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George Mervosh

Does ordering a recount have other effects?

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In the recapitulation thread thread, J.J. asks - "Perhaps a recount cannot "fix" an improper announcement from the chair? "

My response to J.J. was - "If the chair originally had stated there are 64 yes and 33 no votes, AND stated - "There are 2/3 in the the affirmative and the motion is adopted" and a recount is ordered, and the count remains unchanged, he can't say, after reporting the recount, that "There are less than 2/3 in the affirmative and the motion is not adopted"?  

Mr. Honemann directs us to a different thread (which I've read recently so I'm not going to be gone until next week).

In that "different thread", Mr. Honemann notes:  "The purpose of a recount is "to ensure that the count is precisely correct as reported" (RONR, p. 410, ll. 33-35, emphasis supplied). I can find no clear-cut indication in RONR that an effect of ordering a recount is to place the assembly back in the exact position it occupied before the result of the vote was announced, so that another (and perhaps different) ruling by the chair as to the vote required for adoption is either called for or permissible, but I have no problem accepting this as being the case"

Mr. Honemann is speaking about a ruling as to the vote required for adoption in his reply, but my question is, if the chair got the vote required to adopt the motion correct, but made a math mistake, which the assembly did not catch at the time, can he make the correct announcement of the result after realizing the mathematical error at the conclusion of the recount?  I just don't see why not.  It may be that it's an unintended additional effect of ordering a recount, but not being able to correct the math error at all once the vote count is confirmed seems wrong to me.  

Thanks for your thoughts.

Edited by George Mervosh

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Why wouldn't the Chair be able to correct themselves no matter how the error came to their attention?  "If the Chair notices a breach, he corrects the matter immediately" (p 249)

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The purpose of a recount seems to be to count some vote results again.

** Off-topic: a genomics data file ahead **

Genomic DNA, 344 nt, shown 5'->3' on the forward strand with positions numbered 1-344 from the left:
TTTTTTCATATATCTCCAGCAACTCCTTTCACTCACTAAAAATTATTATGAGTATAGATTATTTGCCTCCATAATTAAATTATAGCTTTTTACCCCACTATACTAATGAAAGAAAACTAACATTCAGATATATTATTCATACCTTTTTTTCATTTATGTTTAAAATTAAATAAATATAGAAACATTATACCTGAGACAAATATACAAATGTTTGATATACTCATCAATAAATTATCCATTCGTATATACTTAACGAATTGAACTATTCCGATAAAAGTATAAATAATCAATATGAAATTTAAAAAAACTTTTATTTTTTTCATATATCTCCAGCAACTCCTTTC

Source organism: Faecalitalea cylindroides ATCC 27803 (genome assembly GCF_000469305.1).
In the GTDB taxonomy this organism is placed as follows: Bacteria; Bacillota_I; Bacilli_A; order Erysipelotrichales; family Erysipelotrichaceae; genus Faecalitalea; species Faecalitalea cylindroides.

The answers that I am hearing seem to be contradictory.  In once case, it was suggested that the secretary's recording of the vote could be recounted if the vote was by roll call, but that the secretary's recording of the vote could not be recounted if the vote was by a counted.  Considering that the record could have created by the same person at the same meeting with the same voters, I have a problem with that.

I'm open to persuasion, but I will go, at this point, that recount can only change the results if the actual count changes.  A recount does not exist to correct a violation of the rules, especially when the assembly could suspend that rule in the first place.

If, in a counted voice vote, the chair checks his notes and says, "Sorry, the chair inverted the numbers in the announcement.  64 yes should be 46 yes," that could change the result.

I can persuaded on this and have changed my opinion several times, so go at it.

 

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2 hours ago, George Mervosh said:

In the recapitulation thread thread, J.J. asks - "Perhaps a recount cannot "fix" an improper announcement from the chair? "

My response to J.J. was - "If the chair originally had stated there are 64 yes and 33 no votes, AND stated - "There are 2/3 in the the affirmative and the motion is adopted" and a recount is ordered, and the count remains unchanged, he can't say, after reporting the recount, that "There are less than 2/3 in the affirmative and the motion is not adopted"?  

Mr. Honemann directs us to a different thread (which I've read recently so I'm not going to be gone until next week).